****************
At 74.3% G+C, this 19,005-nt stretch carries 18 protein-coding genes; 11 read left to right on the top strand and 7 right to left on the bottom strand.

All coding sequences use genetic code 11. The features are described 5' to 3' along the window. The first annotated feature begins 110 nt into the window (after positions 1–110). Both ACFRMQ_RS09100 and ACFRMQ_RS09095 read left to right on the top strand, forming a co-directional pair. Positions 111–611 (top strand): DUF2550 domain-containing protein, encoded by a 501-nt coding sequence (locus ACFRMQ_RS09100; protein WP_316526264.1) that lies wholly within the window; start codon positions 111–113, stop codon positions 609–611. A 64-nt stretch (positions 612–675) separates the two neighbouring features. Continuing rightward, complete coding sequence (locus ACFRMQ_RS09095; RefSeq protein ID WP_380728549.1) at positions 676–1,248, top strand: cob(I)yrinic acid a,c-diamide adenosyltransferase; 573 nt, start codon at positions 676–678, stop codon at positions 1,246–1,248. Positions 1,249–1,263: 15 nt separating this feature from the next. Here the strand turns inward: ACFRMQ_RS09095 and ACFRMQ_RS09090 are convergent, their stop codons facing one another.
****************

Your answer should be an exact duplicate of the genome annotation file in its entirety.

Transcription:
At 74.3% G+C, this 19,005-nt stretch carries 18 protein-coding genes; 11 read left to right on the top strand and 7 right to left on the bottom strand.

All coding sequences use genetic code 11. The features are described 5' to 3' along the window. The first annotated feature begins 110 nt into the window (after positions 1–110). Both ACFRMQ_RS09100 and ACFRMQ_RS09095 read left to right on the top strand, forming a co-directional pair. Positions 111–611 (top strand): DUF2550 domain-containing protein, encoded by a 501-nt coding sequence (locus ACFRMQ_RS09100; protein WP_316526264.1) that lies wholly within the window; start codon positions 111–113, stop codon positions 609–611. A 64-nt stretch (positions 612–675) separates the two neighbouring features. Continuing rightward, complete coding sequence (locus ACFRMQ_RS09095; RefSeq protein ID WP_380728549.1) at positions 676–1,248, top strand: cob(I)yrinic acid a,c-diamide adenosyltransferase; 573 nt, start codon at positions 676–678, stop codon at positions 1,246–1,248. Positions 1,249–1,263: 15 nt separating this feature from the next. Here the strand turns inward: ACFRMQ_RS09095 and ACFRMQ_RS09090 are convergent, their stop codons facing one another.